We are starting a 3-part series today on how to calculate freefall drift. Winter time here can bring some crazy high winds at jump run altitude and this has a huge impact on spotting. So, if you want to land on the airport, it’s time to learn about how to calculate freefall drift.
To begin with, you’ll have to get comfortable reading the winds aloft forecast.
Notice the word forecast – this is not what is actually happening in your area. The winds aloft report is a forecast created four times a day by supercomputers running mathematical models to make predictions. Luckily, these predictions are fairly close to what you can expect, as the computers compile data from pilot reports and weather balloons (scientific details about balloons, their launches, and data gathering here and a less complicated version on how weather balloons work here). However, there are times when they are quite a bit off…so beware.
There are several apps out there, and the good old Aviation Weather Center, that can give you the winds aloft report. I’ve taken a screenshot of the report that was available while I was working on this section of the blogpost. As you can see, it was 1957 UTC (translates to 2:57 pm EST) and this data was taken on the 4th day of the month at 1200Z, and could be used from 1400 to 2100Z (translation: 9 am-4 pm EST). For those that want to start using UTC (coordinated universal time, also known as Zulu time) here is a handy conversion chart for UTC to any US time zone.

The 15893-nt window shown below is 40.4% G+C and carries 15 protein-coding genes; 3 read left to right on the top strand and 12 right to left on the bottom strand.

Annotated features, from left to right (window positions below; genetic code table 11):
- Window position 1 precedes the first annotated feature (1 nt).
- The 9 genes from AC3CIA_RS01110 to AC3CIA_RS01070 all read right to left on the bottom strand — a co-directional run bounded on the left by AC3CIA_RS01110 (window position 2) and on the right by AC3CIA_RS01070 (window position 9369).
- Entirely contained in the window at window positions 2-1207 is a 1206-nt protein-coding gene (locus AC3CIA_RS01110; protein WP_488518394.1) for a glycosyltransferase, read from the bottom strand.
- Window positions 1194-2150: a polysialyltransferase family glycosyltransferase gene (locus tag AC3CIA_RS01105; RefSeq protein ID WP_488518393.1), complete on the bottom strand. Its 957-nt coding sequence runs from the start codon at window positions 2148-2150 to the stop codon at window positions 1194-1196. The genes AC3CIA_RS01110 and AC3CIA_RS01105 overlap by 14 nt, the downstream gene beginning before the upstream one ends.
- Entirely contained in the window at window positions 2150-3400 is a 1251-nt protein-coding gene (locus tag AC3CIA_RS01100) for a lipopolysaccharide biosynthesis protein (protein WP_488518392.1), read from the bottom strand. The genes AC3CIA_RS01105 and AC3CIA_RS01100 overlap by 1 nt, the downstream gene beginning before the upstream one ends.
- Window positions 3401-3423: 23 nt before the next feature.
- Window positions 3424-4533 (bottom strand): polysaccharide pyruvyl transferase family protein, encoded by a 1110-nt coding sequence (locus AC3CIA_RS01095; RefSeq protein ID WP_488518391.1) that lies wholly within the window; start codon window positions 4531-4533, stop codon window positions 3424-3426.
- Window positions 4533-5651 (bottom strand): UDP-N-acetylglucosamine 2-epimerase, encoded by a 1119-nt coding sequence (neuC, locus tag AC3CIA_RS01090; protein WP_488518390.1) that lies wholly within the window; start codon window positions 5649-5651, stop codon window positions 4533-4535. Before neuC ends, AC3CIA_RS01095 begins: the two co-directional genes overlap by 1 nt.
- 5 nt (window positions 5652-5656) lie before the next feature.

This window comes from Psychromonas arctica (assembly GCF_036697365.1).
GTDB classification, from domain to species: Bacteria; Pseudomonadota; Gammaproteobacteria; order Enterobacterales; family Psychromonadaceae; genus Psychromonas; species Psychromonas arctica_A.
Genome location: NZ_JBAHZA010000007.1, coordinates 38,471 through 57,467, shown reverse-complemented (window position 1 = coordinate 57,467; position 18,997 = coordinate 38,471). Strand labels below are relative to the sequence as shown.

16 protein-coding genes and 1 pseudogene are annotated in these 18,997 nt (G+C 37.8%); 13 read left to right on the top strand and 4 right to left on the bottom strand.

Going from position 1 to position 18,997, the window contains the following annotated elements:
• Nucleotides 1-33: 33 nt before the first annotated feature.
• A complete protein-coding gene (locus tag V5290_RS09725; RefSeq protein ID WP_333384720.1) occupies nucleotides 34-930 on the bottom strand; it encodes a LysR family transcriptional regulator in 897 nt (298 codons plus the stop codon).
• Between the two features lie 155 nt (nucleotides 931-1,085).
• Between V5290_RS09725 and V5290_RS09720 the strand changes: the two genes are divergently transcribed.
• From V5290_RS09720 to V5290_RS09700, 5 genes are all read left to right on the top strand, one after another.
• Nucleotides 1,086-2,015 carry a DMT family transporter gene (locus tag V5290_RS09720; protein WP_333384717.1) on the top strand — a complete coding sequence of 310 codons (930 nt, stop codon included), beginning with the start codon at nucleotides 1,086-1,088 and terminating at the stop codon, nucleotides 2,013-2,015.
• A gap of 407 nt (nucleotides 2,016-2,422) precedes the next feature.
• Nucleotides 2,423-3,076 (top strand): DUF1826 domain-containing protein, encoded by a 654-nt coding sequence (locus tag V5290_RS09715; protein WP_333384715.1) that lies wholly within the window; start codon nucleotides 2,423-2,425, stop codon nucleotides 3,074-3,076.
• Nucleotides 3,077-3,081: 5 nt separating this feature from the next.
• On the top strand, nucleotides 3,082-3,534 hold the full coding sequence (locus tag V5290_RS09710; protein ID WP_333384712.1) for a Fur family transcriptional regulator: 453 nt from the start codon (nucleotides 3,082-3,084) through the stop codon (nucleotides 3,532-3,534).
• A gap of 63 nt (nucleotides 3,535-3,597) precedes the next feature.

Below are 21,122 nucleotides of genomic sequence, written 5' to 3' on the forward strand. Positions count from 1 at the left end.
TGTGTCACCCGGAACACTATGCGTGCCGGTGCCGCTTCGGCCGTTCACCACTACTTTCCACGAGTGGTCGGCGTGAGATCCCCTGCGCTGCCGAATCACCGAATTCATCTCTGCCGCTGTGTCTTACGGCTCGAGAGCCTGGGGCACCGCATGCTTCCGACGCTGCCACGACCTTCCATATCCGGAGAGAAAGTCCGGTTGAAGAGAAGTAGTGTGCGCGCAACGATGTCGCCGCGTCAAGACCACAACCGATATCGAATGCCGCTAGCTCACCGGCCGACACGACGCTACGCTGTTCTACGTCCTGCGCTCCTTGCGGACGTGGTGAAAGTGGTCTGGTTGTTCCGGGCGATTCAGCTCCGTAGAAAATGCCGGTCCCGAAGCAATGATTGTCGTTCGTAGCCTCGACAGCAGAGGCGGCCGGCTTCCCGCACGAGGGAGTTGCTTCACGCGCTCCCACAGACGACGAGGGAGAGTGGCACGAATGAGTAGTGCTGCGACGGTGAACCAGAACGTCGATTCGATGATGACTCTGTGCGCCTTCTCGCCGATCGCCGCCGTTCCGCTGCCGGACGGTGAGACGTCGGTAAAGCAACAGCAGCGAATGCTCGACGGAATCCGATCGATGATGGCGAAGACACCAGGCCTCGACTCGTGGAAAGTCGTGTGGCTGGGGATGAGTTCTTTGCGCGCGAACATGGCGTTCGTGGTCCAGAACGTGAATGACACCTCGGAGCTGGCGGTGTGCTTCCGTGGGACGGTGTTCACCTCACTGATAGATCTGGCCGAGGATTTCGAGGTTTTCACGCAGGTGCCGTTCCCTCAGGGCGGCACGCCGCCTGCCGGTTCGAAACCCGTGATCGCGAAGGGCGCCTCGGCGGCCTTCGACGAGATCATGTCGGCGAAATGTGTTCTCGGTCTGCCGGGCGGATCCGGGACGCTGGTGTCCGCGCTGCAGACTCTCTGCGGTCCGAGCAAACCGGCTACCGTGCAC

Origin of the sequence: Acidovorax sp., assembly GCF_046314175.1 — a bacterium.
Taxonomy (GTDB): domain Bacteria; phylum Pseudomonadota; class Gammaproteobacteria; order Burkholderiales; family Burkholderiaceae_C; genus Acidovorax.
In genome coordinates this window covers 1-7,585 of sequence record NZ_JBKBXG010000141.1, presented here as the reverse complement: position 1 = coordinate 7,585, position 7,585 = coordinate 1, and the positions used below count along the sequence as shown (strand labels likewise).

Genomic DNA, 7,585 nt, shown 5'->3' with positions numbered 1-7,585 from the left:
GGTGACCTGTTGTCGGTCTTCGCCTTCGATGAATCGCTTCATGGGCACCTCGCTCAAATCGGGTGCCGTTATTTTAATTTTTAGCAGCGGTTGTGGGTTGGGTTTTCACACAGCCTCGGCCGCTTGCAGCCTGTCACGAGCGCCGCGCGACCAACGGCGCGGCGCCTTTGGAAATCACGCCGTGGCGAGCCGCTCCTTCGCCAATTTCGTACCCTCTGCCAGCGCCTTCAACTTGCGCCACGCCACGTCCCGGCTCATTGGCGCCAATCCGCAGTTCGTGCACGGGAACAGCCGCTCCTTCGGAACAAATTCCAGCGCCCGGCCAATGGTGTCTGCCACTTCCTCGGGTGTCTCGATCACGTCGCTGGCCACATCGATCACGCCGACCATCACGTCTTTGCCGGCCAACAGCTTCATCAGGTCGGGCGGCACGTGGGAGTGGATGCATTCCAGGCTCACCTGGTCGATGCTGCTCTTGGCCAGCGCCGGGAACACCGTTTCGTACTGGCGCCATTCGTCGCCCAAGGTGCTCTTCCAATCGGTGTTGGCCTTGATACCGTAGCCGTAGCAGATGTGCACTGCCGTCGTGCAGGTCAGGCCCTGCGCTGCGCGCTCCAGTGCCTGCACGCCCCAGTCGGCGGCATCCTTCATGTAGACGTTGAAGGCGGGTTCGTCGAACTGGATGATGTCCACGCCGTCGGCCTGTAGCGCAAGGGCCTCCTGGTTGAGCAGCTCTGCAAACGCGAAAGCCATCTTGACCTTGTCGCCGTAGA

Since this screenshot is on the fuzzy side I have typed out the data for JAX (Jacksonville airport) since that is the airport closest to my location. I also decided to include only the data that pertains to skydivers (3000′ to 12000′ MSL), but you can see that there is data here up to 39,000 feet. The altitudes are shown in parantheses, so that I didn’t have to construct the whole table.
3417 (3000′) 3118+06 (6000′) 2921+02 (9000′) 3124+04 (12000′)
To read this forecast you need to know that the first two numbers correspond to the wind direction (remember to add a zero to the end of those first two numbers) and the next two numbers indicate the wind speed. For example, at 3000′ MSL the wind forecast shows that the winds are from 340 degrees at 17 knots. At 6000′, the winds are coming from 310 degrees at 18 knots, and the temperature is +6 degrees Celsius. 9000′: winds from 290 degrees at 21 knots, temperature is 2 degrees Celsius. 12000′: 310 at 24 knots, 4 degrees Celsius.
And now you know how to read the winds aloft report. Next up, what to do with all of these numbers.